Gallup released the results of a consumer survey which found (as reported on the Harvard Business Review blog):
“62% of U.S. adults who use social media say that these sites have absolutely no influence on their purchasing decisions. Another 30% say these sites have some influence, and just 5% say they have a great deal of influence. Of consumers who report liking or following a company, 34% still say that social media have no influence on their purchasing behavior, while 53% say they have only some influence. These findings raise a question: is there an inherent flaw in the idea of using social media to drive purchasing, or have companies just been using social media poorly?”
These findings raise more questions, one of them being: An an influencer, how does social media compare to other channels?
Gallup’s research has found that “consumers are much more likely to turn to friends, family members, and experts when seeking advice about companies, brands, products, or services.” But that doesn’t tell us anything about how other marketing channels influence consumers’ purchase decisions. Six in ten consumers may say that social media has no influence on their purchasing decisions but how does that compare to TV or banner advertising, or to direct mail? I suspect that even fewer consumers might say those forms of communication have a great degree of influence on their purchasing decisions.
This, however, raises another question left unanswered by the Gallup study: Should we trust consumers’ self-determination of what influenced their purchase decisions?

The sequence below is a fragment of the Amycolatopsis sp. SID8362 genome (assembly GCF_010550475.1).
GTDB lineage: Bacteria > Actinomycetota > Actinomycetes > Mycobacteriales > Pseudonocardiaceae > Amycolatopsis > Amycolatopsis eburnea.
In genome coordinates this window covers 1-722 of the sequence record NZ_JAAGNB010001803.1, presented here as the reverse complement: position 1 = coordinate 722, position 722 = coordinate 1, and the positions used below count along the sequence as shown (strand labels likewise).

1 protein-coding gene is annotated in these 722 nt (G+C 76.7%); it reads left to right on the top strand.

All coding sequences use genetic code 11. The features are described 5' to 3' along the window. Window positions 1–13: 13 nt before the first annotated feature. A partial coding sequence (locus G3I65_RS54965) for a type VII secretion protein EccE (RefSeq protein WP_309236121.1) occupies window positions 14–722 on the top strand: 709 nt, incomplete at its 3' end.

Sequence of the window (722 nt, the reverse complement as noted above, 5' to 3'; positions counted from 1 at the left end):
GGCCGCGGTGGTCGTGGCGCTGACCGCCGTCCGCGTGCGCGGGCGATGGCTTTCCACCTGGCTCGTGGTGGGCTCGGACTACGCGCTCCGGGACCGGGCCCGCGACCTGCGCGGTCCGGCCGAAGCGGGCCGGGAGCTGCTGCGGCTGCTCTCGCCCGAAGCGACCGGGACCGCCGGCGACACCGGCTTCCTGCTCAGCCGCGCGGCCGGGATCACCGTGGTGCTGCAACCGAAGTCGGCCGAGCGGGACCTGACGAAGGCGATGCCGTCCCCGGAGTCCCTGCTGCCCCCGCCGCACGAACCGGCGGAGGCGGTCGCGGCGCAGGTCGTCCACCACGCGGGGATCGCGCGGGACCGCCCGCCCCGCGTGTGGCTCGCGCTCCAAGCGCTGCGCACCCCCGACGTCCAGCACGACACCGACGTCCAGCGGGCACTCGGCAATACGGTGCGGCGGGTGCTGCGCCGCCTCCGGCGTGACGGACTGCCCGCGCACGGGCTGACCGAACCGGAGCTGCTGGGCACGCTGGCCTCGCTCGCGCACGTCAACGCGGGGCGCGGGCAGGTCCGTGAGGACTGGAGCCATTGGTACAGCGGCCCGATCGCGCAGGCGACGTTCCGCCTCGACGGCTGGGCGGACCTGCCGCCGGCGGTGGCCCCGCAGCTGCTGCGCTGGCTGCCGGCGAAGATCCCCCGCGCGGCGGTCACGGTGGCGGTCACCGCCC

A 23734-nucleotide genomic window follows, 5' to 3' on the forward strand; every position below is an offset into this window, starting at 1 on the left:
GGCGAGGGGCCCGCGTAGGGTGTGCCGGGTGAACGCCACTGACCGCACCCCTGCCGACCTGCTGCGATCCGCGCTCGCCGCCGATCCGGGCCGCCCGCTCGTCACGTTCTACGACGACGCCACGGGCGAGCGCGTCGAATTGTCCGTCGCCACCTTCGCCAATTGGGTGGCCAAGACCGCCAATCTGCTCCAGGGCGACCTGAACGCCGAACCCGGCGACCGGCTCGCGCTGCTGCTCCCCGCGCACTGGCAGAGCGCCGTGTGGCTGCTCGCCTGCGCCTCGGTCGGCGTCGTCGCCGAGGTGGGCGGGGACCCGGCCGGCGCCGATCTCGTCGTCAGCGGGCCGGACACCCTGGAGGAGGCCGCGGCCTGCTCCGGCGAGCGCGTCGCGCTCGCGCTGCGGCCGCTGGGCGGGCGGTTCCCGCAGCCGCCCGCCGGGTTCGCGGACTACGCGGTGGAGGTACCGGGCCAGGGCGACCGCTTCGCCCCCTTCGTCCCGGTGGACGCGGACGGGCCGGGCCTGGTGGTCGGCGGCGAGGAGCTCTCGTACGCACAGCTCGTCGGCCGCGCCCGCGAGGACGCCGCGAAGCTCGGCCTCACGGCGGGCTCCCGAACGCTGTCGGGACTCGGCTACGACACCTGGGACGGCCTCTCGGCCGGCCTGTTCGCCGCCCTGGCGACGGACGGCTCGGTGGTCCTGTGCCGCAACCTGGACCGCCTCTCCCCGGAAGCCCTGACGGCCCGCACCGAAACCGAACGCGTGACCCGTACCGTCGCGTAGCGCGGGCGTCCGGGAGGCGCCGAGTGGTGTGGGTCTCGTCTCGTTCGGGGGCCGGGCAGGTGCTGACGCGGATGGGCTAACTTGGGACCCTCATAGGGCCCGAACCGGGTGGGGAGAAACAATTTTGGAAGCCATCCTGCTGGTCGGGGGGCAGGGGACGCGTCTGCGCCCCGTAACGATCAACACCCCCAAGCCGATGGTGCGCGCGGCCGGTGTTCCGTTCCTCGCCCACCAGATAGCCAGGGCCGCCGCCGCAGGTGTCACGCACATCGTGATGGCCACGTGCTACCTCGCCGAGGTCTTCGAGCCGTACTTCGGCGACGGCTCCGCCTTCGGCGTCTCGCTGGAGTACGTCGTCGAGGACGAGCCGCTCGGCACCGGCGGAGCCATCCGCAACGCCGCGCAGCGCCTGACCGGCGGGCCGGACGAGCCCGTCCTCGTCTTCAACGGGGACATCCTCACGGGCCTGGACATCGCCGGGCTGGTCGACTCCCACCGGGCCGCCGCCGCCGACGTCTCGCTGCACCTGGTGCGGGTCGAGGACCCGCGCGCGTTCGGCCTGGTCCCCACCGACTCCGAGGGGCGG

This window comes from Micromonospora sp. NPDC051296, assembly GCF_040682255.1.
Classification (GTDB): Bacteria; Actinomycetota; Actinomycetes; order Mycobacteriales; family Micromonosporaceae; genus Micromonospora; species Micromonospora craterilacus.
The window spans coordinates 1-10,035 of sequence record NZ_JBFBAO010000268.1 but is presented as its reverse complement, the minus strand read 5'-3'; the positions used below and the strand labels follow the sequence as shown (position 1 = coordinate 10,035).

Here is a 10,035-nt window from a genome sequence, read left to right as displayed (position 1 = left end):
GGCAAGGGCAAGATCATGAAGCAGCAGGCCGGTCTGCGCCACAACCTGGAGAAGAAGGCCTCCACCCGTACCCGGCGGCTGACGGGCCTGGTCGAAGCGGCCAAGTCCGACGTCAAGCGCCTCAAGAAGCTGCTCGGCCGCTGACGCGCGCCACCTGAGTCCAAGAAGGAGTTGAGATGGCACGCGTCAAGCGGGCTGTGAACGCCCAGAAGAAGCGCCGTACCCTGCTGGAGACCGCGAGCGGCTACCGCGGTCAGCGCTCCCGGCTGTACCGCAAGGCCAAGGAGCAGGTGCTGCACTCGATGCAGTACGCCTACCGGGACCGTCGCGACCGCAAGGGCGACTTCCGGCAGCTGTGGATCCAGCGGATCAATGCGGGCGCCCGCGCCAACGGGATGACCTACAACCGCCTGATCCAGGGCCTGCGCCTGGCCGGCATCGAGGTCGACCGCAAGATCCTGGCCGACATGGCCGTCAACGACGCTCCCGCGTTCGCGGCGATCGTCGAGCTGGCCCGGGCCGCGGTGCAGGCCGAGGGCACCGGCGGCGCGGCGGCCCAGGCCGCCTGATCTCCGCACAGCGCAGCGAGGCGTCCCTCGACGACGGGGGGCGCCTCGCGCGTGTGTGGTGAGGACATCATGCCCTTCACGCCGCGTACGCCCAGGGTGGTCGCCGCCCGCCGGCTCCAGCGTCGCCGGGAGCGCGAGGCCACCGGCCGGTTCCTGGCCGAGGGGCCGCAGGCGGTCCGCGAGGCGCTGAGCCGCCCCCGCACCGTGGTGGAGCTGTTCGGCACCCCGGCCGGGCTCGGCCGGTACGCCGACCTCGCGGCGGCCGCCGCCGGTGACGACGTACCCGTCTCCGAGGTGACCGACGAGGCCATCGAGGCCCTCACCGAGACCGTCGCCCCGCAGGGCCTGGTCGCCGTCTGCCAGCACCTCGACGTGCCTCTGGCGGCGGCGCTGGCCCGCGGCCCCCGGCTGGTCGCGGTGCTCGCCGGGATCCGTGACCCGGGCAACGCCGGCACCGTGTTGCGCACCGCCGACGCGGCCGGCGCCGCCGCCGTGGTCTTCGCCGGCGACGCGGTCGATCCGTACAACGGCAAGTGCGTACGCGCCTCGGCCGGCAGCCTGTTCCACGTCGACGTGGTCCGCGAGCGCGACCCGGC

There have been a number of studies conducted (look at SSRN for examples) that have attempted to prove that advertising has more of an influence on consumers’ decisions than consumers may be willing to admit.
One of the things that drives me nuts about studies like Gallup’s is that it asks consumers how influential something is on their “purchase decisions” as if all decisions are influenced by the same things, and to the same degree.
The HBR article, after wisely raising the question about the potential inherent flaw in the idea of using social media to drive purchasing, takes a wrong turn, and drives the article straight off the cliff. What did it do? It got prescriptive.
Here are Gallup’s prescriptions to “positively influence purchasing through social media” and my take on them. Gallup advises social media-using marketers to be:
Authentic. Gallup says that consumers are “more likely to listen and respond to companies that seem genuine and personable” and that “companies should back away from the hard sell and focus on creating more of an open dialogue with consumers.”
My take: What, exactly, is an “open dialogue”? How is this different from what companies are already doing on social media? How would I, as a social media-using marketer know if I’m really creating an open dialogue or not? What impact on sales, and on customer relationships, would focusing on “creating an open dialogue” have? And, anyway, is there any proof that the majority of companies using social media focus on the “hard sell”? Consultants should be administered mild, but uncomfortable electric shocks when making nebulous recommendations like “be authentic.”